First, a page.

Toujours Moi, Always Me, might sound like the name of a Paris Hilton perfume, but it's a lovely oriental perfume from 1923-1924, that was described in the 1960s Dictionnaire des Parfums de France as a fragrance "made for women with an assertive personality", and was recommended for evening use, to wear at receptions, the theater, for dining out and "ideal for fur wearing". Indeed.
Toujours Moi used to be so popular that in 1951 Corday issued a flanker, Toujours Toi (Always You). You can read more about it in this blog, dedicated to Parfums Corday.
I went back to Barbara Herman's book, Scent & Subversion, when I got my little bottle of Toujours Moi. Herman described this Corday former bestseller very accurately as the "love child of Tabu and Habanita", with a bit of Shalimar thrown in. I'm guessing that the ratio of Tabu to Habanita depends on the particular vintage of the juice you find. Mine is a bit older, pre-Max Factor, and comes in a bottle that has the tall and straight engraved glass stopper. The connection to Habanita was immediate: powdery and smoky incense galore, a bit dusty and free of any top notes that had once ruled the opening.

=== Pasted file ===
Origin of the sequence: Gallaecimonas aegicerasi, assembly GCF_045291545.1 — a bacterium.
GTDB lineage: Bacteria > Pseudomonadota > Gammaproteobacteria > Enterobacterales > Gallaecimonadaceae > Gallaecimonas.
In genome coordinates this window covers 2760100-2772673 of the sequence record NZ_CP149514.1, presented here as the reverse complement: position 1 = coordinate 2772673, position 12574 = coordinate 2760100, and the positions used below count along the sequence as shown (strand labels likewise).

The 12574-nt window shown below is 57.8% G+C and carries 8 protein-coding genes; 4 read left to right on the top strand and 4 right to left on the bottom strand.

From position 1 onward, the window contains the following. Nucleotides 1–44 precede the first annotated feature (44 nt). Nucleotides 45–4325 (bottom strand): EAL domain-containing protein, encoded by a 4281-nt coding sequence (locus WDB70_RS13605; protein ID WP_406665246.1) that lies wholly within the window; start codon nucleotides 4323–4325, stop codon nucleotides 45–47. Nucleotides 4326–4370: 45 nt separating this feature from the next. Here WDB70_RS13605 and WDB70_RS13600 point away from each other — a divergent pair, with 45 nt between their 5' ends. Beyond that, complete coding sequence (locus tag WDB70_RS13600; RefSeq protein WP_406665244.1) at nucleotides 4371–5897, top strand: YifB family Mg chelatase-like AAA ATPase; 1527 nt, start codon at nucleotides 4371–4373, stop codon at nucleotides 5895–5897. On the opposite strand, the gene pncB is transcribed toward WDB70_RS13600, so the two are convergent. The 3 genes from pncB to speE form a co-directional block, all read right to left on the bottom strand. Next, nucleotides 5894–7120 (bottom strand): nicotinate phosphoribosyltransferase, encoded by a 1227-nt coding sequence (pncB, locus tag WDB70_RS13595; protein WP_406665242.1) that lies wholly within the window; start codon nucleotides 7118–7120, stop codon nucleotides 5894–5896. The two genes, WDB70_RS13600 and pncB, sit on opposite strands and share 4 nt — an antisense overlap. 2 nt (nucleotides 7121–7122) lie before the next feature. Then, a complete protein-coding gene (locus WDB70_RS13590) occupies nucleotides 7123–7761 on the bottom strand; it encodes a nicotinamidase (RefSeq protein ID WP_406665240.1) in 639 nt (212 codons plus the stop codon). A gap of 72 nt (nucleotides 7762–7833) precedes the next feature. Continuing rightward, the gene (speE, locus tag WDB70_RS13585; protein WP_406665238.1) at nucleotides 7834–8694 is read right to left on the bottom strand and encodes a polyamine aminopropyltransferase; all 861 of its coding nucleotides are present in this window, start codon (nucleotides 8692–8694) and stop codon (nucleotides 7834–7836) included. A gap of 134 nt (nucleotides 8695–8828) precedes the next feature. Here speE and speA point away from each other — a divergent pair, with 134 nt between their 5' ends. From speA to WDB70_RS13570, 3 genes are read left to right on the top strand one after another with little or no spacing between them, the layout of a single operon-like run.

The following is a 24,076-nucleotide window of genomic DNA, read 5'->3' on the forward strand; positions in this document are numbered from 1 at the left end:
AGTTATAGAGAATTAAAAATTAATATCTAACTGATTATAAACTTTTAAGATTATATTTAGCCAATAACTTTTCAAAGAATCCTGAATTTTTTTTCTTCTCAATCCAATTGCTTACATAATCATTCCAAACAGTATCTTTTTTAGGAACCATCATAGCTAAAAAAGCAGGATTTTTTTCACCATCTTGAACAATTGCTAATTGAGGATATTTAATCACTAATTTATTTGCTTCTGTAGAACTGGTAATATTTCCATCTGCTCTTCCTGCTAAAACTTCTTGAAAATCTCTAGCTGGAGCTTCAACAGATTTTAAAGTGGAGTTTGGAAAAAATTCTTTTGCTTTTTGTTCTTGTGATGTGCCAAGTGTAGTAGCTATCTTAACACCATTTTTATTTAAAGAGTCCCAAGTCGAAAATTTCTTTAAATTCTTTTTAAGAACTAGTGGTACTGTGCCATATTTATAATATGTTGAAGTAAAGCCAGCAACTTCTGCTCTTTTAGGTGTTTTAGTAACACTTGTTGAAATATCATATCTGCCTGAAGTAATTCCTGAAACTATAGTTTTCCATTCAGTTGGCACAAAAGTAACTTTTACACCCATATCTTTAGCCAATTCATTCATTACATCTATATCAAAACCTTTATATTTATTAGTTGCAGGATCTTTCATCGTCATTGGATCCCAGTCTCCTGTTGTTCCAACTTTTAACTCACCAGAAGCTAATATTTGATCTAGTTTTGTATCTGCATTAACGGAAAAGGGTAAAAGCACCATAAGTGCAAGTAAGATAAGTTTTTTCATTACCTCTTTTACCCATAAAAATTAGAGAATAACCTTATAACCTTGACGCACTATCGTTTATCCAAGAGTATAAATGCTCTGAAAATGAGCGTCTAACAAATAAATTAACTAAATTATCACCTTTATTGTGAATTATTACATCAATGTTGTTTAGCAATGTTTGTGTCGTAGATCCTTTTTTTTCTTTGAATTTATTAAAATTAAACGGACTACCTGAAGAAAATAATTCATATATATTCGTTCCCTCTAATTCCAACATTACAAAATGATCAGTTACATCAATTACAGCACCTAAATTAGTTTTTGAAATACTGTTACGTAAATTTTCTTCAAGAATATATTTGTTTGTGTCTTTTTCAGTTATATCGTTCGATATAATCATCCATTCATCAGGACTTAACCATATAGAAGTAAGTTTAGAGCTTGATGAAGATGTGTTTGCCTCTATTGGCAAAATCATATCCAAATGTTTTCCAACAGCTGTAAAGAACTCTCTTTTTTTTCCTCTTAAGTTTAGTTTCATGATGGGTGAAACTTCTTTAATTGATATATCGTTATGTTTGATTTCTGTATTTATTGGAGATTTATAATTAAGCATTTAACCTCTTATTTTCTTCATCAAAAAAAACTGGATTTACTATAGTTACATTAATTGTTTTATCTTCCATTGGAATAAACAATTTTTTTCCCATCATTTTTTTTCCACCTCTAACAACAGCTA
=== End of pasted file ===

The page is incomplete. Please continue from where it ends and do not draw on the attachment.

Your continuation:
But it was the oriental woody base with an animalic hint that won me over. The sensuality unfolds as Toujours Moi envelops the skin with the warmth of that fantasy fur. It's just sweet and vanillic enough to present a temptation that lures you deep into the folds of the coat, where it touches the skin.
I wear Toujours Moi the same way I wear my very vintage Shalimar extrait. For myself, not caring how it's perceived by the cupcake generation. But it's also ideal for cozy wear and as a treat. Once upon a time it was recommended for going out at night. Tonight I'll wrap myself in a fluffy cashmere blanket and settle on the couch to watch Cary Grant in Arsenic & Old Lace while wearing this little treasure.
Notes (via Dictionnaire des Parfums de France): exotic woods, musk, myrrh, incense, orange blossom, rose, jasmine, amber.